Of course, at that moment, I had to pee really bad. *insert eye roll* I went to the restroom and when I came back, I noticed that he was talking to a group of people (co-workers, I'm assuming). Y'all tell me why this mug slid a wedding ring out of his pants pocket and back on that left ring finger? This joker also had the nerve to be wearing a W.W.J.D (What Would Jesus Do) bracelet. I'll tell you what Jesus would not do sir...he would not be taking his wedding ring off at the airport. Anyway, after I landed in San Antonio I talked to my Uber driver that took me to my hotel and also the Uber driver that took me to the restaurant where I had dinner. Usually, I wear headphones in Ubers to discourage conversation but I actually had a great conversation with both drivers. One was an older man. He was a retired Vet and he was so sweet. The other Uber driver was FINE, y'all. He was really nice and gave me some restaurant suggestions after I told him that I would be coming there on a regular basis.

Wednesday

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On Wednesday, I worked all day in a clinic in San Antonio so, for the most part of the day, I didn't really encounter any men. From San Antonio, I had to fly to DC and my Uber driver was male. I initiated conversation with him and we had a dope conversation. We talked about choosing to see the positive in the world instead of focusing on the negative. He also said I looked 25 and not 37, so shout out to him. When I got to the airport in San Antonio, I spoke to this guy who looked to be in his twenties. He didn't speak back but made the "ooh you fine" noise. I encountered a lot of white men in the airport and what I noticed was that they were pleasantly surprised that I initiated conversation with them. Some of them gave me "the look". You know the look.

One guy in the San Antonio airport told me that I was a very beautiful woman after I said "hi" to him. The Uber driver that took me to my hotel in DC was a man but he was musty, so I couldn't talk to him. I was too focused on not throwing up in the car, so yeah...sorry Necole. What I found interesting was that a lot of men actually averted eye contact before I could even say "hi" or smile. It made me think of conversations I have had with some of my male friends. They said that approaching or initiating contact with a woman is very intimidating for a lot of men because of fear of rejection.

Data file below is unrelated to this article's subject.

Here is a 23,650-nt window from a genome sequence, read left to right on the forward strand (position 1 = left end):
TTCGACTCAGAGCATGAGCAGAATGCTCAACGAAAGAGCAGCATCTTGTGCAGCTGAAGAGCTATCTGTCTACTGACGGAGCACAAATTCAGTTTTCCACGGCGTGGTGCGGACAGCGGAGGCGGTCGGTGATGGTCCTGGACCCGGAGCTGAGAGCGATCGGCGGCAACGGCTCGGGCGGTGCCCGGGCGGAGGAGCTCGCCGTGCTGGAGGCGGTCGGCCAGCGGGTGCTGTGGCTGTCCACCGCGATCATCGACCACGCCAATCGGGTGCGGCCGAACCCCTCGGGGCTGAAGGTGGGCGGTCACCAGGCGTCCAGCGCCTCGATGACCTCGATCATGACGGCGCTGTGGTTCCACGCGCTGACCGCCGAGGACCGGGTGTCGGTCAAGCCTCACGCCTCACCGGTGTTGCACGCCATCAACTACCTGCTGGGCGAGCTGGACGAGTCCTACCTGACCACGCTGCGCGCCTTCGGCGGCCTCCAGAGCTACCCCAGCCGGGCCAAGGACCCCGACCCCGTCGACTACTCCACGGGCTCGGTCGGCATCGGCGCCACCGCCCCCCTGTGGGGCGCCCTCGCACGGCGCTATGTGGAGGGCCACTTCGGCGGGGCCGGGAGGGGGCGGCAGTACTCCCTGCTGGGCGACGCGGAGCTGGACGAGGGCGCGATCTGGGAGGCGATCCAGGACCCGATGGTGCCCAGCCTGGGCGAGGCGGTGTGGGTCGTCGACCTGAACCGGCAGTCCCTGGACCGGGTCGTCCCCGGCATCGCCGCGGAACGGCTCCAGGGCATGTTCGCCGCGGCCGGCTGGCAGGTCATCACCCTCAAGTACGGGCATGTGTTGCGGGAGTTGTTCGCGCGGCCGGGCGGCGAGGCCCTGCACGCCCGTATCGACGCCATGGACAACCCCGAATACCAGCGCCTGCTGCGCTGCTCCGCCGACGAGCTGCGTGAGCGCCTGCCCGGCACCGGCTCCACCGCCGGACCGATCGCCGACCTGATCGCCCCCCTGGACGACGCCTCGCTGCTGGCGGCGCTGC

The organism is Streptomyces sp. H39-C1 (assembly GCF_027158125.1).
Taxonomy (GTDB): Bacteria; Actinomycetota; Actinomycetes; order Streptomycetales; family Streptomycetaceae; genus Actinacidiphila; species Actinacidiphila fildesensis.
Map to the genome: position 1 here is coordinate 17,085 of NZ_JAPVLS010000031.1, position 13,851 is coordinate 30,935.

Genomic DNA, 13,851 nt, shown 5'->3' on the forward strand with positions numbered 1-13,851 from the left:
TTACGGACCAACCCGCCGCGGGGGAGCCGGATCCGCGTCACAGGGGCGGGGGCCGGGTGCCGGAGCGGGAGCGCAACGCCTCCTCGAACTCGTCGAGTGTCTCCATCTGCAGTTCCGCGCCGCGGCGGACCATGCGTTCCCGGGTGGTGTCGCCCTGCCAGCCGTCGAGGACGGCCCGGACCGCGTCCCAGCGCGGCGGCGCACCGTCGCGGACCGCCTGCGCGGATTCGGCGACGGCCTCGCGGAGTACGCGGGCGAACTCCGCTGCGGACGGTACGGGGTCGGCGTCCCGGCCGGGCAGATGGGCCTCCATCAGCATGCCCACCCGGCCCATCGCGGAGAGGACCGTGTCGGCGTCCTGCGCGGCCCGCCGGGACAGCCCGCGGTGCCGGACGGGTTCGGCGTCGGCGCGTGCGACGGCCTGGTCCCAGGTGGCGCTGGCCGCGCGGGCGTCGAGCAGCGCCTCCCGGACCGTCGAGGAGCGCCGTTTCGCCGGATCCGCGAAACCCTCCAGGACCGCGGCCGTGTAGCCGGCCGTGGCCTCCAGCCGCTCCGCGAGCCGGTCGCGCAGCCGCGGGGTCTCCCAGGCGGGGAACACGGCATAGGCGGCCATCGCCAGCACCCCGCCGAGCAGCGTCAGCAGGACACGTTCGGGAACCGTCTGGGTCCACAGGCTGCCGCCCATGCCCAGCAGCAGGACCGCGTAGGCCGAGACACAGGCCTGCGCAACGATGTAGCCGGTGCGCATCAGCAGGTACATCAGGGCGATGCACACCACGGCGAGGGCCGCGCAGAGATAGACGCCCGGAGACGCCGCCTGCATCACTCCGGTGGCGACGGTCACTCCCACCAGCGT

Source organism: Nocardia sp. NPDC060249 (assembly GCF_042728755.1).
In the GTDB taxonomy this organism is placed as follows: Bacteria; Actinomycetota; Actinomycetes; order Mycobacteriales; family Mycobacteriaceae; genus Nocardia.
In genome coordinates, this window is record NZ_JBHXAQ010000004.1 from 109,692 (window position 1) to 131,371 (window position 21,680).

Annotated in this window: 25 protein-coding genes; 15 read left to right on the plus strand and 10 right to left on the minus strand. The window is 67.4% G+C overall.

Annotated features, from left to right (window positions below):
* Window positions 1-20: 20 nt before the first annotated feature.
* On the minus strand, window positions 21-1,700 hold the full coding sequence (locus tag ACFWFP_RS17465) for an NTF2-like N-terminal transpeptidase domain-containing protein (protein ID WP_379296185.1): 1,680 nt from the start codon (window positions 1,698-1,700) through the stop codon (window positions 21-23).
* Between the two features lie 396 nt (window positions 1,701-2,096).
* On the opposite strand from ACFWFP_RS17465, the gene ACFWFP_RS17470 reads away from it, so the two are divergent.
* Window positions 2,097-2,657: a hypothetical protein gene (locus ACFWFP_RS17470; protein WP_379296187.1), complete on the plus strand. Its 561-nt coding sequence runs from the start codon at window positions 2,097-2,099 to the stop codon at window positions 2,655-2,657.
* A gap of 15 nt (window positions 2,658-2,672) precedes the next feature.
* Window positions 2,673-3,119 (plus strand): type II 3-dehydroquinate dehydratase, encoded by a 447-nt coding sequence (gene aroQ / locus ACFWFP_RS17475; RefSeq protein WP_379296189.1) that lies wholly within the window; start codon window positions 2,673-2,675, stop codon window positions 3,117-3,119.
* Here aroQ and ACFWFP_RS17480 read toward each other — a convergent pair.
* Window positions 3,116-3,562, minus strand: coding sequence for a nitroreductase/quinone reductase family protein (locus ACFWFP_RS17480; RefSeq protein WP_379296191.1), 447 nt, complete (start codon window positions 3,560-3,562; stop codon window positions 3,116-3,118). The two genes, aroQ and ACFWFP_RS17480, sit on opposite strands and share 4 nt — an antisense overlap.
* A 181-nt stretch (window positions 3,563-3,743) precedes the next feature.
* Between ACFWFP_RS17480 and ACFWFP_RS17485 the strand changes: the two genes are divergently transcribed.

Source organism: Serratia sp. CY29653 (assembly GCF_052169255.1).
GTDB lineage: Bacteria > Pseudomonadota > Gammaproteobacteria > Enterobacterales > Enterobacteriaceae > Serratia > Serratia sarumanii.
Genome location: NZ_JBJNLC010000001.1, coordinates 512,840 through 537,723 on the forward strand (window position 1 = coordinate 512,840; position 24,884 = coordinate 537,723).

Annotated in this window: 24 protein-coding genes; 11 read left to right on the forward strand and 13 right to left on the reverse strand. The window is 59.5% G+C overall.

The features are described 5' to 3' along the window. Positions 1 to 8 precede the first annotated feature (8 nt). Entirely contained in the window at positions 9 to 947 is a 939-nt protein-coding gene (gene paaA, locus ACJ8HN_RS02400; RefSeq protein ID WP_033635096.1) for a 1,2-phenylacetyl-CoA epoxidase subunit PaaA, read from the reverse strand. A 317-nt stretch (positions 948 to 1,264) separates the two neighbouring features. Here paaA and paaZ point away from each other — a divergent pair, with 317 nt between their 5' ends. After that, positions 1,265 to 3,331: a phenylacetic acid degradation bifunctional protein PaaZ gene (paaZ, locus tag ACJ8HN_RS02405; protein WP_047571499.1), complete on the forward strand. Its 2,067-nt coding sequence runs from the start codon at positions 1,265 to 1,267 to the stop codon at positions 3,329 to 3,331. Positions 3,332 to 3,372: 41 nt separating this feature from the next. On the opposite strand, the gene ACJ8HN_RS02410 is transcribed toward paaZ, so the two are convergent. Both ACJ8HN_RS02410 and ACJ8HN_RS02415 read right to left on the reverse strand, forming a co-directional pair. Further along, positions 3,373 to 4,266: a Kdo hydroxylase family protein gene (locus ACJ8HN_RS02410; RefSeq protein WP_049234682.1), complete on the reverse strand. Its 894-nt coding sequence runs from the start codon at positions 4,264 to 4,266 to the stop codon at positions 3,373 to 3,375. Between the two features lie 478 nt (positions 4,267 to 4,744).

Thursday

On Thursday, I worked at Georgetown University hospital in DC. I encountered some very attractive doctors who all smiled and spoke back. I will have to work there every couple of months, so I will keep y'all posted on that. I wouldn't be mad if my husband had MD behind his name. I was eventually joined by a sponsor representative that I work with which meant I had to tone down some of my grinning and speaking so that I could talk to him because...you know...work.

Weekend 

My weekend was pretty chill so I didn't come into contact with a lot of men. I worked from home all day on Friday. Saturday and Sunday were spent packing for my upcoming move.

My Thoughts

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As I'm writing this, it's Monday, the start of a new week and the challenge is officially complete. Thinking back, it was not nearly as scary as I thought it would be. I'm not sure why I thought it would be scary in the first place. It did take me out of my comfort zone but, after a couple of days, it started to become a habit. I realized that just like I do with my 9-5 job, and just like I do with my blog, I have to put myself out there if I want certain results. As a result of participating in the challenge, I am more mindful of the energy I put out as it relates to the opposite sex. I was also reminded that men fear rejection just like we do and if you seem a little more welcoming, they just may shoot their shot. I am glad I participated in the challenge and definitely plan to make this a habit. Thanks Necole! Be on the lookout for your wedding invitation!